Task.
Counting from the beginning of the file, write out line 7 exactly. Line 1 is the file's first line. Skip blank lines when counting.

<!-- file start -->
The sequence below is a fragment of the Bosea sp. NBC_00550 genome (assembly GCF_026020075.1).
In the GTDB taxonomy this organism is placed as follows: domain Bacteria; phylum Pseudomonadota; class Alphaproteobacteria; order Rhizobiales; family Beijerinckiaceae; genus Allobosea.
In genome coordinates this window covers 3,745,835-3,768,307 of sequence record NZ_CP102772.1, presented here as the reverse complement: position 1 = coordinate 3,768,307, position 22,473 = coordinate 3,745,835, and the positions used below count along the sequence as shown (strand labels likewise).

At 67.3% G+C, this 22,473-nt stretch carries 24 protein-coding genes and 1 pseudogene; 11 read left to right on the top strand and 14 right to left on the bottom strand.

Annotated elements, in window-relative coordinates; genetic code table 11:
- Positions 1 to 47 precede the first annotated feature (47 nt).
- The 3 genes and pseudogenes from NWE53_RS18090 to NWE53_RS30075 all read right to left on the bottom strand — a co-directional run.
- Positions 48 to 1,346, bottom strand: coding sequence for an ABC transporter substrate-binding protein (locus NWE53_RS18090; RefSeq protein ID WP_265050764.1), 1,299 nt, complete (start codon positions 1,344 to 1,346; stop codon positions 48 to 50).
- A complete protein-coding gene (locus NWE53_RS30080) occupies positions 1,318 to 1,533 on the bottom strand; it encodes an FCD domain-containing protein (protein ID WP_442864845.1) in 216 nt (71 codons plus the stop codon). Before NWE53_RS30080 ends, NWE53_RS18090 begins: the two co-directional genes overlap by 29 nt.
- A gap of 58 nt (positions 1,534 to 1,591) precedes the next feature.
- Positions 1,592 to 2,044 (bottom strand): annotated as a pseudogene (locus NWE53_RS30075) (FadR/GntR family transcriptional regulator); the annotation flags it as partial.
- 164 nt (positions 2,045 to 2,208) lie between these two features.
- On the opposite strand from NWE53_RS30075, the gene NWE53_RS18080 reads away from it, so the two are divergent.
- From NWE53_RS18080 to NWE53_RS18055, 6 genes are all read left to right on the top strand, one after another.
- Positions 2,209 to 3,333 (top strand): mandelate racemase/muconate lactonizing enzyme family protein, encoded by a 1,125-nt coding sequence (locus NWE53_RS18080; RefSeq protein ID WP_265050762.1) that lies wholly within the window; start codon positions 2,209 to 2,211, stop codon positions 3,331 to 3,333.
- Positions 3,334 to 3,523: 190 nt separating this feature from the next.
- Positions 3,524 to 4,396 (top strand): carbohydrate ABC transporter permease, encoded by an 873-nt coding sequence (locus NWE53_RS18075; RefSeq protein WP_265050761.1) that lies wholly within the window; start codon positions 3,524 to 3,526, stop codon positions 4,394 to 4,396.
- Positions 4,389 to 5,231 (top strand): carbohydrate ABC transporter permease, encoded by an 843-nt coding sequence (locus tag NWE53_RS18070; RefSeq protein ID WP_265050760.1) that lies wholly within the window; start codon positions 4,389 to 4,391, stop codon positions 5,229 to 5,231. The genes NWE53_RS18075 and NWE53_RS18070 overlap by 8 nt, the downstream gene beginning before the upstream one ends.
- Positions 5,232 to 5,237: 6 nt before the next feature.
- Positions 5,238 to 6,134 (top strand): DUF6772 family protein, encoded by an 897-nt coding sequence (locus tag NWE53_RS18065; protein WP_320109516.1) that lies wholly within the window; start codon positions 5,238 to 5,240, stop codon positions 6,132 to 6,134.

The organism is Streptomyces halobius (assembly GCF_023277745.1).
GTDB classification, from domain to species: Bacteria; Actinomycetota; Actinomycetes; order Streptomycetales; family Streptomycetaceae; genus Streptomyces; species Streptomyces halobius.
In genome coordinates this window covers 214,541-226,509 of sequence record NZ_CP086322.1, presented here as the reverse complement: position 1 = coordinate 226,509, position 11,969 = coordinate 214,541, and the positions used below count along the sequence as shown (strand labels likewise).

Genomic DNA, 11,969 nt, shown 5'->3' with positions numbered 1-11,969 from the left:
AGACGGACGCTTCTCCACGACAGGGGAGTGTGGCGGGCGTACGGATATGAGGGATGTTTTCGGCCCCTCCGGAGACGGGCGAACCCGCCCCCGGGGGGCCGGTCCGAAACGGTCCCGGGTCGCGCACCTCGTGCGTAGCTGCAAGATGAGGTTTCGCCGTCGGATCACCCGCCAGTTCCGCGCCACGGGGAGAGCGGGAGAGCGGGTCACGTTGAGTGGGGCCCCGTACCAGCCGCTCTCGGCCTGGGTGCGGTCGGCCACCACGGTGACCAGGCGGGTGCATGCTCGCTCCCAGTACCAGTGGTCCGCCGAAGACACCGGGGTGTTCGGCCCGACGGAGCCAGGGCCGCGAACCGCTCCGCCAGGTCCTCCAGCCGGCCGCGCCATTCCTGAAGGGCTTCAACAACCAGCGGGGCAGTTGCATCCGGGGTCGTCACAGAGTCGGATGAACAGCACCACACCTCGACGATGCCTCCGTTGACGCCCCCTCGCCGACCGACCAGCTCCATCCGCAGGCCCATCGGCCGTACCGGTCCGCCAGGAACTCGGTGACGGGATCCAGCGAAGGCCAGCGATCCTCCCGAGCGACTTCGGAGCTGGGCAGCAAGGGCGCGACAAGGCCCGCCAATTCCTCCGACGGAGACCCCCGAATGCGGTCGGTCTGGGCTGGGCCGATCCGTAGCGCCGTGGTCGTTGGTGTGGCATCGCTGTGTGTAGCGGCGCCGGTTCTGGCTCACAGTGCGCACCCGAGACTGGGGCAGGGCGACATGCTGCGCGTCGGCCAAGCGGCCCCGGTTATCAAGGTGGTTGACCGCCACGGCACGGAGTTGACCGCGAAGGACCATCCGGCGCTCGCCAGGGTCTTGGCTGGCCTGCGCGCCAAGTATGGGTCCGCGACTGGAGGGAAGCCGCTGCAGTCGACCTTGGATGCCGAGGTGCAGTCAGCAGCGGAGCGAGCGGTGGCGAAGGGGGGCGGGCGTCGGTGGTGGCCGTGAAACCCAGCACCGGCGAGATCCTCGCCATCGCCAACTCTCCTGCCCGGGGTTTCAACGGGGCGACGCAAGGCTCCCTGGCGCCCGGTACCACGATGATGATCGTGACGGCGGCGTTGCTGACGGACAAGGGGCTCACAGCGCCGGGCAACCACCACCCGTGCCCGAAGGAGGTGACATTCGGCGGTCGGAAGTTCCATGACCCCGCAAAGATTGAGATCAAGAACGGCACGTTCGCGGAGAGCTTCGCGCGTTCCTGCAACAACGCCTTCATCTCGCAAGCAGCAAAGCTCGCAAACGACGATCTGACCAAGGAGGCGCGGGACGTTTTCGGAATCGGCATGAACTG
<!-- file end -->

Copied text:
- The 3 genes and pseudogenes from NWE53_RS18090 to NWE53_RS30075 all read right to left on the bottom strand — a co-directional run.